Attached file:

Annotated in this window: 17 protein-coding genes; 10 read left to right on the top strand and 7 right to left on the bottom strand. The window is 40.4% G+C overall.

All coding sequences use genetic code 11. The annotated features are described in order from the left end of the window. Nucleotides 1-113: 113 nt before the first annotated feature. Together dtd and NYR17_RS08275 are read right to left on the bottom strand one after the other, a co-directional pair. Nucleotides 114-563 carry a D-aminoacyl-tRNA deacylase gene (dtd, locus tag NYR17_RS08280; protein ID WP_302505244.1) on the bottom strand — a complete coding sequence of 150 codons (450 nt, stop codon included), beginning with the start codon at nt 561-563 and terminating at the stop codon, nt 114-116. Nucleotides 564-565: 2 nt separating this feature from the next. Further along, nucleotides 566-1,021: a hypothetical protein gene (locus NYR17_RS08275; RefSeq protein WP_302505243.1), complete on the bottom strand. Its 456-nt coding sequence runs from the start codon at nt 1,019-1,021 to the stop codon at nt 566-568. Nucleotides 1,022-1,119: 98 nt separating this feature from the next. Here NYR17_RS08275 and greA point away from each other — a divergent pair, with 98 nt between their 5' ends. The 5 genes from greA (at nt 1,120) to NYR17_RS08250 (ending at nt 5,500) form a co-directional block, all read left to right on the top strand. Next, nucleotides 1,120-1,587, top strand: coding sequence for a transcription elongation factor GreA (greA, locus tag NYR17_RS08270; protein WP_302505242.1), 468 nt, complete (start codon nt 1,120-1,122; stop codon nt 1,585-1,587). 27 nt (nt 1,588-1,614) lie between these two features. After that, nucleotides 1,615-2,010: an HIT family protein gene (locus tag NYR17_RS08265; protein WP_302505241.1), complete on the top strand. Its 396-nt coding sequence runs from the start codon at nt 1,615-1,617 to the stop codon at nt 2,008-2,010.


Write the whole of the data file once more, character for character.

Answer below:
Annotated in this window: 17 protein-coding genes; 10 read left to right on the top strand and 7 right to left on the bottom strand. The window is 40.4% G+C overall.

All coding sequences use genetic code 11. The annotated features are described in order from the left end of the window. Nucleotides 1-113: 113 nt before the first annotated feature. Together dtd and NYR17_RS08275 are read right to left on the bottom strand one after the other, a co-directional pair. Nucleotides 114-563 carry a D-aminoacyl-tRNA deacylase gene (dtd, locus tag NYR17_RS08280; protein ID WP_302505244.1) on the bottom strand — a complete coding sequence of 150 codons (450 nt, stop codon included), beginning with the start codon at nt 561-563 and terminating at the stop codon, nt 114-116. Nucleotides 564-565: 2 nt separating this feature from the next. Further along, nucleotides 566-1,021: a hypothetical protein gene (locus NYR17_RS08275; RefSeq protein WP_302505243.1), complete on the bottom strand. Its 456-nt coding sequence runs from the start codon at nt 1,019-1,021 to the stop codon at nt 566-568. Nucleotides 1,022-1,119: 98 nt separating this feature from the next. Here NYR17_RS08275 and greA point away from each other — a divergent pair, with 98 nt between their 5' ends. The 5 genes from greA (at nt 1,120) to NYR17_RS08250 (ending at nt 5,500) form a co-directional block, all read left to right on the top strand. Next, nucleotides 1,120-1,587, top strand: coding sequence for a transcription elongation factor GreA (greA, locus tag NYR17_RS08270; protein WP_302505242.1), 468 nt, complete (start codon nt 1,120-1,122; stop codon nt 1,585-1,587). 27 nt (nt 1,588-1,614) lie between these two features. After that, nucleotides 1,615-2,010: an HIT family protein gene (locus tag NYR17_RS08265; protein WP_302505241.1), complete on the top strand. Its 396-nt coding sequence runs from the start codon at nt 1,615-1,617 to the stop codon at nt 2,008-2,010.